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Steve Pope

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Steve Pope last won the day on February 13

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  1. There is some coastal shipping, mostly being containers to ports that the big boys don't go to or not on the main highway route (sea version) Auckland, Napier, Wellington, Lyttleton and Dunedin. When we had an effective coastal fleet there were no containers, everything loaded by waterside workers. It ranged from the Holm line, small coasters up and down the coast and out the the Chathams, up to Union line ones that were considerably larger.
  2. You could just swap out the position of the existing v/v to after the regulator. If it's working fine why replace it?
  3. Dave Molesworth, he is still around, a friend has 1 of his steelies, Pigiron a circumnavigator.
  4. I'm sure KM will find something for you but if not send me a PM.
  5. I'm sure you don't have to. if you stick with wood there are a range of hard woods you could use, tealk being one of them
  6. There are quite a few yachts "stranded" around NZ with their overseas owners unable to come to nz tosail them away.
  7. I've got an old seagull you could use as main engine??
  8. If you find what you want, buy a couple of spares so when the next one fails you can fix it asap.
  9. Steve Pope

    Damn!!

    Kiwiprop are good, (3 blade) in my opinion, reverse is like a brake! Going ahead, it is a little less efficient, compared to the Bronze one it replaced, possibly 1/2 a knot lost. Though in my case that is mainly due to the prop diameter being restricted by the small aperture size, therefore restricting the max prop diameter the engine / gearbox would be capable of using. Currently running a 14-1/2" would be much better with a 17". alwaays compromises. As IT says 5 grease points, plus adjustable pitch. Blade are tips more vulnerable to damage, being plastic. But damage one tip and you only ha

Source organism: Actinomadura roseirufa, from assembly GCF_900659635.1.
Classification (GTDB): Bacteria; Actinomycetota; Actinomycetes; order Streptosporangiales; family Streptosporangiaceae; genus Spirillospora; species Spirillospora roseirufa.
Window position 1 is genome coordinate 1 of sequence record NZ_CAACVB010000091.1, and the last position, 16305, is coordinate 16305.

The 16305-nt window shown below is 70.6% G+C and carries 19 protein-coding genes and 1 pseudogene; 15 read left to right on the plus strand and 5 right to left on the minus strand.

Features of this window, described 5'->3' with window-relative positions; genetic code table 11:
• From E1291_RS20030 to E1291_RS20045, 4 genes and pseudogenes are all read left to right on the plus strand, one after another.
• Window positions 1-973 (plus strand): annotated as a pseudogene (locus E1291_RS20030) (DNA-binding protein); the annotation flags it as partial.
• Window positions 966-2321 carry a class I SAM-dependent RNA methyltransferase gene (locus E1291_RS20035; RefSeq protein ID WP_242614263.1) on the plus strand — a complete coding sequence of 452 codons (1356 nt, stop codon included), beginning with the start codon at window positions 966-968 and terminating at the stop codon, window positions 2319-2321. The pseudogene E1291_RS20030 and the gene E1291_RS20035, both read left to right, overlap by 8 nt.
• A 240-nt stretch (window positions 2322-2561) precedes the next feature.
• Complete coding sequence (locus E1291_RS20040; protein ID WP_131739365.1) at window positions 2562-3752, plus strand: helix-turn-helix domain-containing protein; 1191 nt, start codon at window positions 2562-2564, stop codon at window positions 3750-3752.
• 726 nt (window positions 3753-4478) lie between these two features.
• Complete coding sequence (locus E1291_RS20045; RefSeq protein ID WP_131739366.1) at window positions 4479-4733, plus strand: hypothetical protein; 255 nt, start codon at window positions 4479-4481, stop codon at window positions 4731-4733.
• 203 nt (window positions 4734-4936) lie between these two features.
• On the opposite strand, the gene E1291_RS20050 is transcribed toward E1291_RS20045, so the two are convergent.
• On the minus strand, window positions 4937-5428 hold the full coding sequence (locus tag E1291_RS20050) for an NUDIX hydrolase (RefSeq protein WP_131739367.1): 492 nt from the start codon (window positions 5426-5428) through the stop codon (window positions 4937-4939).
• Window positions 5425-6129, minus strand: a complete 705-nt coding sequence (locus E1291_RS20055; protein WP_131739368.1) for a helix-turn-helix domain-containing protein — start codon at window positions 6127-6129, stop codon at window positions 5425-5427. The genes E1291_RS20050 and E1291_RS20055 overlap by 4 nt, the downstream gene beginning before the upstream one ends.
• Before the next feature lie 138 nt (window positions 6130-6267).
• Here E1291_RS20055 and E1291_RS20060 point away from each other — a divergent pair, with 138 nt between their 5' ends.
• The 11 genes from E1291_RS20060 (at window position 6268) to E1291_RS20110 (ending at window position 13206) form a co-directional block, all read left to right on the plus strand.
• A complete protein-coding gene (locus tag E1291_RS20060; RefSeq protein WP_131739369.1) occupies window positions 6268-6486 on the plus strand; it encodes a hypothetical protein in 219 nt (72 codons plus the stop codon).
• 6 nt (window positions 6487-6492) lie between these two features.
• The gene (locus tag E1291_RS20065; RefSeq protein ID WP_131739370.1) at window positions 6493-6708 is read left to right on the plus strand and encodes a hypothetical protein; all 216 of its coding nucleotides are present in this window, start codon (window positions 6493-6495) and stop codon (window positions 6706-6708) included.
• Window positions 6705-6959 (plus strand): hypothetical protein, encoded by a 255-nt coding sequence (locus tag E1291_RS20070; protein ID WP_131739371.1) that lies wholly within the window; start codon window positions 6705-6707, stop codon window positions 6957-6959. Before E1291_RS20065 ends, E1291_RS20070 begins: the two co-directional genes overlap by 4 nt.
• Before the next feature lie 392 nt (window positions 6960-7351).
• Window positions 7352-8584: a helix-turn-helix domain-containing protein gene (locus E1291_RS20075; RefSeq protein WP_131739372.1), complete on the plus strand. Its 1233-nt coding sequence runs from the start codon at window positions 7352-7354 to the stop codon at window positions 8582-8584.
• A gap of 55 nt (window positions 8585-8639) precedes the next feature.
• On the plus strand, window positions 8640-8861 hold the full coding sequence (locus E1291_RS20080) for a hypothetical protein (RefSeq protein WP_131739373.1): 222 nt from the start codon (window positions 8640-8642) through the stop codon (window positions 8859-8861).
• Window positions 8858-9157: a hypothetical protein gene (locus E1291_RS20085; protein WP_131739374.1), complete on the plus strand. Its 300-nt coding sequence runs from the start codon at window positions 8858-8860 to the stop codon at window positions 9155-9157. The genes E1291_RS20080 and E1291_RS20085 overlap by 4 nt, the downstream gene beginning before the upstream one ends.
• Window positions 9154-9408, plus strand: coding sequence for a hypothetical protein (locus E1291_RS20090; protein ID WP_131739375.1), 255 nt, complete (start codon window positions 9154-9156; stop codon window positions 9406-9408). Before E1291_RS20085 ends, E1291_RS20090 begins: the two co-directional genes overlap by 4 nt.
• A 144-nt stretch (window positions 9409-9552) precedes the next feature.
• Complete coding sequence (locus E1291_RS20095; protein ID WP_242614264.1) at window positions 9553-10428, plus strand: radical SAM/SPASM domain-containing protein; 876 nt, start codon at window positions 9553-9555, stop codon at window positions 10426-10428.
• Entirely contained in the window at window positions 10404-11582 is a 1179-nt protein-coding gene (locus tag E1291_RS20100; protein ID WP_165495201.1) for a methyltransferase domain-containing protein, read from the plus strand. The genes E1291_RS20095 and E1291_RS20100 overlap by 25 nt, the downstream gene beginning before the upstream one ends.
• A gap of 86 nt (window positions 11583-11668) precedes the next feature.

10. re speed, the average cruising speed over distance for "cruising" yachts under sail, without wings and swing keels etc. is around 4 1/2 knots, the further you go the closer to that it will be. Of course if you start up the motor it becomes irrelevant.
  11. you can always do it yourself, lots of folk did their own back in the day.
  12. Yep, I'm sure that you have done and are doing your best given that using bolts was not possible. It is just that although keeping the loads reasonable is the aim, the wind doesn't know that. Many is the time in my early sailing days and occasionally even now I have put off reefing because I decided that the puff / squall isn't going to be much, to realising that it was another underestimation. Of course you can always ease / release the sheet when needed, a flapping sail is better than a flying winch.
  13. just try to ensure that no one is on the "flying" side of the winch when it is under tension.
  14. definitely bolts and nuts, Nylock and washers.
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